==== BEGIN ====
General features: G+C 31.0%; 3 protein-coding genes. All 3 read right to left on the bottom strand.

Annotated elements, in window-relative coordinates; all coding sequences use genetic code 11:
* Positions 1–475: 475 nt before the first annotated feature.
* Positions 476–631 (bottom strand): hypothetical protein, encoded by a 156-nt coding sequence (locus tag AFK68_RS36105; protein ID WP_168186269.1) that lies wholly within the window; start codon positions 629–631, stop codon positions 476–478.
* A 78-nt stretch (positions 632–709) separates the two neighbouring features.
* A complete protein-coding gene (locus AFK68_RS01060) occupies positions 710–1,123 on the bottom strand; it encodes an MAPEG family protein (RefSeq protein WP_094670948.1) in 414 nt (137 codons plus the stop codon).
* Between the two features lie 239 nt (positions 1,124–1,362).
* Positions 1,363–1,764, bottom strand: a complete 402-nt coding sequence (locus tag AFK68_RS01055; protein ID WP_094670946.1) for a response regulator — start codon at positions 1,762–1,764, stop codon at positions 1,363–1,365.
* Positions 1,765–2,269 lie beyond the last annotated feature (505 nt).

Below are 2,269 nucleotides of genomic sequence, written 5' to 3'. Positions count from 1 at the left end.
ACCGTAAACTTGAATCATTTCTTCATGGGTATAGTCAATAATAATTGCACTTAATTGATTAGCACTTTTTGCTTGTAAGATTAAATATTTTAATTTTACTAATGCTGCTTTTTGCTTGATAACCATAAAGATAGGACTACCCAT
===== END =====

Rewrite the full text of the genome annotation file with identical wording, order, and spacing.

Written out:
General features: G+C 31.0%; 3 protein-coding genes. All 3 read right to left on the bottom strand.

Annotated elements, in window-relative coordinates; all coding sequences use genetic code 11:
* Positions 1–475: 475 nt before the first annotated feature.
* Positions 476–631 (bottom strand): hypothetical protein, encoded by a 156-nt coding sequence (locus tag AFK68_RS36105; protein ID WP_168186269.1) that lies wholly within the window; start codon positions 629–631, stop codon positions 476–478.
* A 78-nt stretch (positions 632–709) separates the two neighbouring features.
* A complete protein-coding gene (locus AFK68_RS01060) occupies positions 710–1,123 on the bottom strand; it encodes an MAPEG family protein (RefSeq protein WP_094670948.1) in 414 nt (137 codons plus the stop codon).
* Between the two features lie 239 nt (positions 1,124–1,362).
* Positions 1,363–1,764, bottom strand: a complete 402-nt coding sequence (locus tag AFK68_RS01055; protein ID WP_094670946.1) for a response regulator — start codon at positions 1,762–1,764, stop codon at positions 1,363–1,365.
* Positions 1,765–2,269 lie beyond the last annotated feature (505 nt).

Below are 2,269 nucleotides of genomic sequence, written 5' to 3'. Positions count from 1 at the left end.
ACCGTAAACTTGAATCATTTCTTCATGGGTATAGTCAATAATAATTGCACTTAATTGATTAGCACTTTTTGCTTGTAAGATTAAATATTTTAATTTTACTAATGCTGCTTTTTGCTTGATAACCATAAAGATAGGACTACCCAT